Not bad, right? I also checked for invalid titles because by examining the data I learned that the handover folder contains unrelated emails. By checking for two given keywords, I can determine which shift is handing over to which. In general, Dublin hands over to the US, the US to India, and India to Dublin. The extracted data is stored in CSV and this concludes our data extraction. In the next step, I would like to message the data further to calculate the durations. One quick issue that I noticed was that the entries are not sorted by their date, here is a quick fix for that:

$messageDetails | Sort-Object { [DateTime]::ParseExact($_.sentDate,
'MM-dd-yyyy HH:mm:ss', $null) }

now, let's work on calculating the durations:

# Set the path to the CSV file
$csvPath = "C:\Users\userName\dev\tools\ho\fileName.csv"

# Import the CSV data
$messageDetails = Import-Csv -Path $csvPath

# Initialize the output array
$newMessageDetails = @()

# Loop through each message
foreach ($message in $messageDetails) {
    # Convert the message subject to lowercase
    $subject = $message.messageSubject.ToLower()

    # Calculate the duration and start time based on the message subject
    switch ($subject) {
        "us to india" {
            $endTime = [DateTime]::ParseExact($message.sentDate, 'MM-dd-vyyy HH:mm:ss', $null)
            $startTime = $endTime.Date.AddHours(22)
            $duration = (New-TimeSpan $startTime $endTime).Minutes
        "india to dublin" {
            $endTime = [DateTime]::ParseExact($message.sentDate, 'MM-dd-yyyy HH:mm:ss', $null)
            $startTime = $endTime.Date.AddHours(4).AddMinutes(45)
            $duration = (New-TimeSpan $startTime $endTime).Minutes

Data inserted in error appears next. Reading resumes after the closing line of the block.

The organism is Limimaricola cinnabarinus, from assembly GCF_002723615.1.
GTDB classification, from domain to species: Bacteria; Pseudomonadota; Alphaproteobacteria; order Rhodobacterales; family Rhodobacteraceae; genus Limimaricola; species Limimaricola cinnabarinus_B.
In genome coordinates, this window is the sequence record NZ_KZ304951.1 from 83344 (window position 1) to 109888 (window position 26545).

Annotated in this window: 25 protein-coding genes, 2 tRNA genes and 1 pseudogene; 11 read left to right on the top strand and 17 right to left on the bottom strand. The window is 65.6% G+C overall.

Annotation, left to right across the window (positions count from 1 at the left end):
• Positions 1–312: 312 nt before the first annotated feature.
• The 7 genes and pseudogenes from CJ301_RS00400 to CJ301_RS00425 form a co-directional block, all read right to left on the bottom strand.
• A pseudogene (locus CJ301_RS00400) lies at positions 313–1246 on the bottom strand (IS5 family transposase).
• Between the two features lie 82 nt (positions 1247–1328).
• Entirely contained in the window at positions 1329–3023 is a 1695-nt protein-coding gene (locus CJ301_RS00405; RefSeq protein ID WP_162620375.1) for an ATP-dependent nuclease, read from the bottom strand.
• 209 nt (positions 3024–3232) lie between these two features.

"dublin to us" {
            $endTime = [DateTime]::ParseExact($message.sentDate, 'MM-dd-yyyy HH:mm:ss', $null)
            $startTime = $endTime.Date.AddHours(12).AddMinutes(30)
            $duration = (New-TimeSpan $startTime $endTime).Minutes
        default {
            Write-Warning "Invalid message subject: $($message.messageSubject)"
            continue # skip to the next message

    # Convert the message title to title case
    $newTitle = (Get-Culture).TextInfo.ToTitleCase($message.Title)

    # Create a new object with the updated data
    $newMessageDetail = [PSCustomObject]@{
        Title     = $newTitle
        Date      = $endTime.ToString("MM-dd-yyyy")
        EndDate   = $message.sentDate
        StartTime = $startTime
        Duration  = $duration

    # Add the new object to the output array
    $newMessageDetails += $newMessageDetail

# Export the updated data to the same CSV file
$newMessageDetails | Export-Csv -Path $csvPath -NoTypeInformation

We have the end time which is the sent date of the email, next depending on which shift is doing the handover, we have to calculate the start time and then the duration. The starting time for all 3 handovers was supplied by the job poster. Now I have an object that contains the title(shift HO name), date, start time, end time, and duration. Now we can shift gears and start working on our data loading.